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Anita18
06-12-2010, 02:26 AM
I disagree that the issue of whether a couple marries or not is totally personal. It is actually a matter of public and academic interest and study.

I work in family research and universities and governments are always studying and compiling information on marriages, divorces and other relationship forms because it is valuable public knowledge.

In recent years we have seen a huge increase in the amount of couples who move in together without getting married and who have children outside of marriage. Many studies and statistics show that it is often not a good idea to live together before marriage or have children outside of marriage because it is a less stable relationship. For example, a lot of young couples of today's generation aren't aware that living together before marriage often increases your risk of splitting up.
Has it been determined why that is? One would think that a tryout (so to say) would be a good idea.

Heck, the grad student here said the first year she lived with her husband-to-be, they got on each other's nerves and fought ALL the time. Eventually they worked it out and got married and are still happily so. I can't imagine having to figure out the living together thing while having to live up to the label of "being married" at the same time.

DickButtonFan
06-12-2010, 02:33 AM
Has it been determined why that is? One would think that a tryout (so to say) would be a good idea.

Heck, the grad student here said the first year she lived with her husband-to-be, they got on each other's nerves and fought ALL the time. Eventually they worked it out and got married and are still happily so. I can't imagine having to figure out the living together thing while having to live up to the label of "being married" at the same time.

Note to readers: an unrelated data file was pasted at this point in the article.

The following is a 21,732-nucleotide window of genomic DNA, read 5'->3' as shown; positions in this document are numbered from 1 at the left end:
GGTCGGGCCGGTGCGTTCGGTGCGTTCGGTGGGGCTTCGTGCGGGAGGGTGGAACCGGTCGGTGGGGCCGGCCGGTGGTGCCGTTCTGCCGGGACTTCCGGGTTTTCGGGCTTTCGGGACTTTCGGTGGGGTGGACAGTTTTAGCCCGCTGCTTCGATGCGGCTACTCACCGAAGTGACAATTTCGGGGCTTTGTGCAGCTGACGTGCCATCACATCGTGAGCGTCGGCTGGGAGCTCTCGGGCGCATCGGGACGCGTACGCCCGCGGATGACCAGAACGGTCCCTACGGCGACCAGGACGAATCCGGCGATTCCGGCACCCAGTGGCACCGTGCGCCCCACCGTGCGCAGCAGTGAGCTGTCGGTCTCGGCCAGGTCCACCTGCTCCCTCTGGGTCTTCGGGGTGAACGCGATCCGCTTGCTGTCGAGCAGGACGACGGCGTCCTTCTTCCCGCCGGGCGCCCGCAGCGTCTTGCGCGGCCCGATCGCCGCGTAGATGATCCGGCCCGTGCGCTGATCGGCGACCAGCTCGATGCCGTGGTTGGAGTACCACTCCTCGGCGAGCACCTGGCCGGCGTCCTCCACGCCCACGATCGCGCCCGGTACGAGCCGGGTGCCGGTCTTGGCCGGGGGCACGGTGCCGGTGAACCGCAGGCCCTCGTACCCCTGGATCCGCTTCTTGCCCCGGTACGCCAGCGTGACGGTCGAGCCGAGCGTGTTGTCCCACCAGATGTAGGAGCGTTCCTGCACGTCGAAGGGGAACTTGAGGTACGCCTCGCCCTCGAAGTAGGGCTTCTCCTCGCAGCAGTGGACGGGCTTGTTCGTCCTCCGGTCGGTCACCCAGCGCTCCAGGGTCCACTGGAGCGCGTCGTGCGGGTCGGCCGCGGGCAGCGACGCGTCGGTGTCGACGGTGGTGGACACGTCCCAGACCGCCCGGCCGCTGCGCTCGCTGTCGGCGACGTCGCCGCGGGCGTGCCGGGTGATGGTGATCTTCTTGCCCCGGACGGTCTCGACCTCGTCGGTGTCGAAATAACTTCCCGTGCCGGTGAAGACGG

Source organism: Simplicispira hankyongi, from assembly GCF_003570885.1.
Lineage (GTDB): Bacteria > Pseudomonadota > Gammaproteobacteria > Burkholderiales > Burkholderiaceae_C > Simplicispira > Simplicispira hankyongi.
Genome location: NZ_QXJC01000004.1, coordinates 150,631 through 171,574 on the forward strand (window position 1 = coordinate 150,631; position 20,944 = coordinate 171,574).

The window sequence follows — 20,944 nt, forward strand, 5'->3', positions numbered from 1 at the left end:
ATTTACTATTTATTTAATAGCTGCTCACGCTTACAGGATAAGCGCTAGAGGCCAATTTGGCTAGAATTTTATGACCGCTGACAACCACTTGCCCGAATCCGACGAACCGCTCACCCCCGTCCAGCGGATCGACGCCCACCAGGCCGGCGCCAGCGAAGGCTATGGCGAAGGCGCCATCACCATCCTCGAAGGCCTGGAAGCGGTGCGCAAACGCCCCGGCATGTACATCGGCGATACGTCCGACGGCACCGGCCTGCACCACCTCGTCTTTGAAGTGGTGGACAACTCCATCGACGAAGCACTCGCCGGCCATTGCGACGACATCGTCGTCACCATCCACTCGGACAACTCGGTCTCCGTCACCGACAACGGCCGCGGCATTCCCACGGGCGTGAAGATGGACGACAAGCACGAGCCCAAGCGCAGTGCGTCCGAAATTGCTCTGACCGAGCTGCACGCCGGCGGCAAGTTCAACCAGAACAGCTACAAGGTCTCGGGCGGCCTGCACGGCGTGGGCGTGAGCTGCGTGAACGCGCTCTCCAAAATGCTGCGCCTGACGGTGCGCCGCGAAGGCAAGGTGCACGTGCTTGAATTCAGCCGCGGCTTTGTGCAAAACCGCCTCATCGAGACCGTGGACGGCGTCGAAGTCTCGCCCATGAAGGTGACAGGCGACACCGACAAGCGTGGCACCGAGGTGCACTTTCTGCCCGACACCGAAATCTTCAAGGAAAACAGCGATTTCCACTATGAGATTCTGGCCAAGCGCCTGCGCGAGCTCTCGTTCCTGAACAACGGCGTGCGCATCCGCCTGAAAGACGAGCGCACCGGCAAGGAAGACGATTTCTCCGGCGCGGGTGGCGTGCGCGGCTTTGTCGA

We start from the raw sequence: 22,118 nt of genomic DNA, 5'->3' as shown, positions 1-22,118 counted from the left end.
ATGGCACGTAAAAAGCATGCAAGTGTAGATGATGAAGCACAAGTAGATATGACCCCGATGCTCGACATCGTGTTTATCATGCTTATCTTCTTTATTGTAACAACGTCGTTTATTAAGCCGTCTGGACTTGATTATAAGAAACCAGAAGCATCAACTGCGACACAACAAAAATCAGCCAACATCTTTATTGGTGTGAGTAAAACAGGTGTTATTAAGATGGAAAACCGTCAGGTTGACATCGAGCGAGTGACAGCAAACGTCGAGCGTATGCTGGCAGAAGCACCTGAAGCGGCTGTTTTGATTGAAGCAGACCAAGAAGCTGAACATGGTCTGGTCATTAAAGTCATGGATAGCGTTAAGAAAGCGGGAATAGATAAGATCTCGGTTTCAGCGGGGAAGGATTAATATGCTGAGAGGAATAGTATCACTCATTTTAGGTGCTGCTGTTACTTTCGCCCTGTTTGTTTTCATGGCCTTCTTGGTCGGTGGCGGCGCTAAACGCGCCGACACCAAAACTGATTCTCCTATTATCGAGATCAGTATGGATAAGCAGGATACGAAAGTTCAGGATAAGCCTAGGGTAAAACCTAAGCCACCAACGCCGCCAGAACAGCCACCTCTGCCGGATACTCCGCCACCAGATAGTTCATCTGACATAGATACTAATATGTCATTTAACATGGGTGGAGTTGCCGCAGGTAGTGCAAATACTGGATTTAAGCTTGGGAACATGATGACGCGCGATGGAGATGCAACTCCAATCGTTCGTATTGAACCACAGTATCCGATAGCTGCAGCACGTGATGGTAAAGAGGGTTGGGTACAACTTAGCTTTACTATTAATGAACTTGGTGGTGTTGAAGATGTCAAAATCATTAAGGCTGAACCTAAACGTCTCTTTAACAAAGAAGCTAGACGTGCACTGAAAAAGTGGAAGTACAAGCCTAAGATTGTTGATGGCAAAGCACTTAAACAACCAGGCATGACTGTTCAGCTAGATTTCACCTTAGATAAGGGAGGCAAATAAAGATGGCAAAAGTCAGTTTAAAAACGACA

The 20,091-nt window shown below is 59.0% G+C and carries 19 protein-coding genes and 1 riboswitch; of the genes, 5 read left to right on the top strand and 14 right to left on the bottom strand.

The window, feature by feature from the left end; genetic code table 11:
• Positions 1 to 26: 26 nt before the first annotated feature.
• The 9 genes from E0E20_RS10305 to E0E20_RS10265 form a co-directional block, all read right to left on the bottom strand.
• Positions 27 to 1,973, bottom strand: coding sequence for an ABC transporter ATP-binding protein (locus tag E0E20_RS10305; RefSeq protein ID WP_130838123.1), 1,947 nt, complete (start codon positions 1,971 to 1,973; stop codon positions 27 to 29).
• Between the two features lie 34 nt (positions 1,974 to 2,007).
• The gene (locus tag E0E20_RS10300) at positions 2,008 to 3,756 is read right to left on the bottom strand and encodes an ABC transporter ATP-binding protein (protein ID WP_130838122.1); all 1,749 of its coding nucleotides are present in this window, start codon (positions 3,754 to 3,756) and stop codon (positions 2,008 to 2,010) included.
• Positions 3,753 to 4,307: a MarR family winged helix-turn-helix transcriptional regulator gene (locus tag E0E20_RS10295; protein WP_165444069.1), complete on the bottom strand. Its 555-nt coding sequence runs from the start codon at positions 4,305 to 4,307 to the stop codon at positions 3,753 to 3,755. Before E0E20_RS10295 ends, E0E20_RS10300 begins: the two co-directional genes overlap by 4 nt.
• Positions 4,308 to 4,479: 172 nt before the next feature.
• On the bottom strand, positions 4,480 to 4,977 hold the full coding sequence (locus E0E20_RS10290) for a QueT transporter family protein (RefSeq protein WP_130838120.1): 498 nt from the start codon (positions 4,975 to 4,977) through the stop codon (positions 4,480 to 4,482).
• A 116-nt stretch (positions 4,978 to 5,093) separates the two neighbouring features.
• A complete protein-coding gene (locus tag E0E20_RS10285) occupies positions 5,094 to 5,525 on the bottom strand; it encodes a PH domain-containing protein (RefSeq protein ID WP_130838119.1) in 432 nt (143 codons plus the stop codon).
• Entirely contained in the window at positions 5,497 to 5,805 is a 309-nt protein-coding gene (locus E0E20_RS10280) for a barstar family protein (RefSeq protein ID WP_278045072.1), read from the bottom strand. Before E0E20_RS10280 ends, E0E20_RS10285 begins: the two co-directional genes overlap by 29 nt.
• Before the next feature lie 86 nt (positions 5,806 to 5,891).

Because it's easier to just leave since the couple is not yet married. Also if someone isn't ready to commit in the first place, what's to say they will later, it's probably less likely they ever will.

Anita18
06-12-2010, 02:47 AM
Because it's easier to just leave since the couple is not yet married. Also if someone isn't ready to commit in the first place, what's to say they will later, it's probably less likely they ever will.
I thought the study The Observer was referring to involved couples who live together before getting married, meaning that they later married and then divorced.

One would think that living together before getting married meant you could work out the logistics of living together without the whole commitment (what that's worth nowadays :lol: ) of being married. And then once you worked that out, marriage would be a piece of cake. But apparently not.

DickButtonFan
06-12-2010, 02:58 AM
Oh, ok I misunderstood.

Then, I think maybe those that live together when not married, and then marry later would be more likely to divorce because of that liberal idea of living together while unmarried. Maybe if you're willing to live together unmarried you find divorce not so taboo either. There's maybe not a respect of marriage?

MacMadame
06-12-2010, 04:10 AM
For example, a lot of young couples of today's generation aren't aware that living together before marriage often increases your risk of splitting up.
That's because it's not actually true. It's been reported in the media that way, but, if you look at the studies, you don't see strong support for that conclusion.

As for me, I think plenty of things that aren't technically my business are still interesting and therefore I chose to discuss them.

Theatregirl1122
06-12-2010, 04:28 AM
For example, a lot of young couples of today's generation aren't aware that living together before marriage often increases your risk of splitting up.

I think there is a correlation/causation confusion in this statement.

Norlite
06-12-2010, 04:38 AM
There's maybe not a respect of marriage?


And...

Being divorced does not equal disrepect of marriage.

ChiquitaBanana
06-12-2010, 04:44 AM
If you cannot resolve your issues while living with someone ona free union, I don't see how a piece of paper called marriage would make the couple more "efficient".

If your couple doesn't work on a daily basis and you feel stuck in this situation as you chose to get married, the couple won't divorce, but it won't make the relationship any better.